The Edge of your Ability

A blind man had been waiting a while at a busy road for someone to offer to guide him across, when he felt a tap on his shoulder.

“Excuse me,” said the tapper, “I’m blind – would you mind guiding me across the road?”

The first blind man took the arm of the second blind man, and they both crossed the road.

Apparently this is a true story. The first blind man was the jazz pianist George Shearing. He is quoted (in Bartlett’s Anecdotes) as saying after the event, “What could I do? I took him across and it was the biggest thrill of my life.”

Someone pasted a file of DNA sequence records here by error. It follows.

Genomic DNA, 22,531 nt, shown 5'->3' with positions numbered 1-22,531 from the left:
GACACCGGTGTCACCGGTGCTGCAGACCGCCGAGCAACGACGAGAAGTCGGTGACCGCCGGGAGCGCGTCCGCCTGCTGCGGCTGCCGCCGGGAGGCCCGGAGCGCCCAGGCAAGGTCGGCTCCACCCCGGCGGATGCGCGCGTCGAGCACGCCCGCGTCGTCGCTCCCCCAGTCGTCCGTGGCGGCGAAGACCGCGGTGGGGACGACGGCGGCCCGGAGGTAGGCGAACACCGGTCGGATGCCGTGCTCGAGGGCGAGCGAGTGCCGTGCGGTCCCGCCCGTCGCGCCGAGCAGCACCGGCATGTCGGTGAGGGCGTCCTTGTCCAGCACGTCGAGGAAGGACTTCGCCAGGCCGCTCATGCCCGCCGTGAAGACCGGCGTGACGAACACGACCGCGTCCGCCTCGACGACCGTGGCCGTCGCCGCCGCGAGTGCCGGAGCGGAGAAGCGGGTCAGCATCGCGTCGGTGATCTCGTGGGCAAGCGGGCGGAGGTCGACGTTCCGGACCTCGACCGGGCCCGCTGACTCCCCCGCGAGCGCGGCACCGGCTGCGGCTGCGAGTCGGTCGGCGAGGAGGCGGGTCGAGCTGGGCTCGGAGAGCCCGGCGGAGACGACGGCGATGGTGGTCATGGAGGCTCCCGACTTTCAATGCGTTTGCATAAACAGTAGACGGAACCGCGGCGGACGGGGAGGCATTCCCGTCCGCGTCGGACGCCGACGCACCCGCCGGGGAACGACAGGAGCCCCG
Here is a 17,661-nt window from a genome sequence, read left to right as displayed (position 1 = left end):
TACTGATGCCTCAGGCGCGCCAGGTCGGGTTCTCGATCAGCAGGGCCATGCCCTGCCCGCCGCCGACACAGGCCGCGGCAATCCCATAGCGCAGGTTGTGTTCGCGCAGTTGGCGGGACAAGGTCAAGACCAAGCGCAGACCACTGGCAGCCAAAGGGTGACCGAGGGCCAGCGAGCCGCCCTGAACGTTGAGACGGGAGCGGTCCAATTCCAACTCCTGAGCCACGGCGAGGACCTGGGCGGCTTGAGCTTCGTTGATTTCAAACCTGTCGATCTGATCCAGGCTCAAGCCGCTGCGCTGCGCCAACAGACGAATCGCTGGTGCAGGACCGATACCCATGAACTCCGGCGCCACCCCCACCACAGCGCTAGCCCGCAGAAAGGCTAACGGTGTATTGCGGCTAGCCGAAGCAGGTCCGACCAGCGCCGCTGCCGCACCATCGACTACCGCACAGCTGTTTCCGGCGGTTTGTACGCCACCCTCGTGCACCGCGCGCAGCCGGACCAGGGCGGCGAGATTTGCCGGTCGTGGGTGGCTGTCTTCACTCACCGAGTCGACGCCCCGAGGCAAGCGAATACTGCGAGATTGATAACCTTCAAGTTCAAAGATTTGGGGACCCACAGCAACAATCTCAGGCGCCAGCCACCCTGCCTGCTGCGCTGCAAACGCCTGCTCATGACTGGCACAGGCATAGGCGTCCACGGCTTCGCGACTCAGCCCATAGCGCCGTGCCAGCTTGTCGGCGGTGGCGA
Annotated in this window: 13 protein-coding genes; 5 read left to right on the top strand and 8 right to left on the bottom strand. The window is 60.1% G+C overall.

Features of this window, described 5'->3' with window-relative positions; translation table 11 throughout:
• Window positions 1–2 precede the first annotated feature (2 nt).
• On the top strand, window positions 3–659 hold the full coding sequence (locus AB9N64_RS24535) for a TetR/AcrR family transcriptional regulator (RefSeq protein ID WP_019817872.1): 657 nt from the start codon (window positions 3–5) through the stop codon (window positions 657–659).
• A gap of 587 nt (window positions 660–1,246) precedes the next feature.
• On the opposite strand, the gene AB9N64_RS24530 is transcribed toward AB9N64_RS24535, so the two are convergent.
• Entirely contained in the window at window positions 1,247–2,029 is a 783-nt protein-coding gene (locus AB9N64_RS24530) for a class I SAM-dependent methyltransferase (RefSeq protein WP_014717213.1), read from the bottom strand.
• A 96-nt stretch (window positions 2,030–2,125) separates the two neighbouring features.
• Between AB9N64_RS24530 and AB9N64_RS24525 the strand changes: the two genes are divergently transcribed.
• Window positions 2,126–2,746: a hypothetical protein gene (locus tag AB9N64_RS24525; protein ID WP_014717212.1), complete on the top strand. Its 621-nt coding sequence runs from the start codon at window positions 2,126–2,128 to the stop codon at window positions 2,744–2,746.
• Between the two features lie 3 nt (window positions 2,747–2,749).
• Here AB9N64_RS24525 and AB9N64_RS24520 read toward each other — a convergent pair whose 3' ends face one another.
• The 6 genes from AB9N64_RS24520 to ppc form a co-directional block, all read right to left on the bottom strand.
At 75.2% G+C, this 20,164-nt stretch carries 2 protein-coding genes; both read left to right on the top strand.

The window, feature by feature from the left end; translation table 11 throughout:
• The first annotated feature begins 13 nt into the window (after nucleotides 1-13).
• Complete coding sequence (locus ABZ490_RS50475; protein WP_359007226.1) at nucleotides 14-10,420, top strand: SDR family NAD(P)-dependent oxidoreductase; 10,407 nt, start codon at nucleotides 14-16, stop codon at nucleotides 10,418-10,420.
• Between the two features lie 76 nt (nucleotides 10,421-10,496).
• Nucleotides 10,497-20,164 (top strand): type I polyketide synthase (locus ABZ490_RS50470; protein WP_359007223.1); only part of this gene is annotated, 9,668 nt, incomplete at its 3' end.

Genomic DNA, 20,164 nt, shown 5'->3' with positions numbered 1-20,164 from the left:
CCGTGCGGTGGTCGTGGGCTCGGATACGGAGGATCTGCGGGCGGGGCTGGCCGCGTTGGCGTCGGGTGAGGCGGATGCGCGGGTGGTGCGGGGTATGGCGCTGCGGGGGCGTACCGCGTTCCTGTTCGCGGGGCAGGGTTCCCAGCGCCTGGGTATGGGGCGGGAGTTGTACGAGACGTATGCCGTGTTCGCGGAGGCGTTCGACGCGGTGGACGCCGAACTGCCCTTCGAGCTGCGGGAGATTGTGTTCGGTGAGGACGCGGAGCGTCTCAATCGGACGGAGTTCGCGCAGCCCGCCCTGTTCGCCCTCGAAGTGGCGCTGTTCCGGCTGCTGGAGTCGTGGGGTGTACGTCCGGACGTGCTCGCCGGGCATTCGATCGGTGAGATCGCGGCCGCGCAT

There are times when we think we cannot do something and so do not stretch or take a risk. Being forced to stretch and take a risk can often help us to reduce our dependencies (on others, or our own personal safety mechanisms), and to discover new excitement and capabilities.

Come to the edge.
We might fall.
Come to the edge.
It’s too high!
COME TO THE EDGE!
And they came,
and he pushed,
and they flew.

©Christopher Logue

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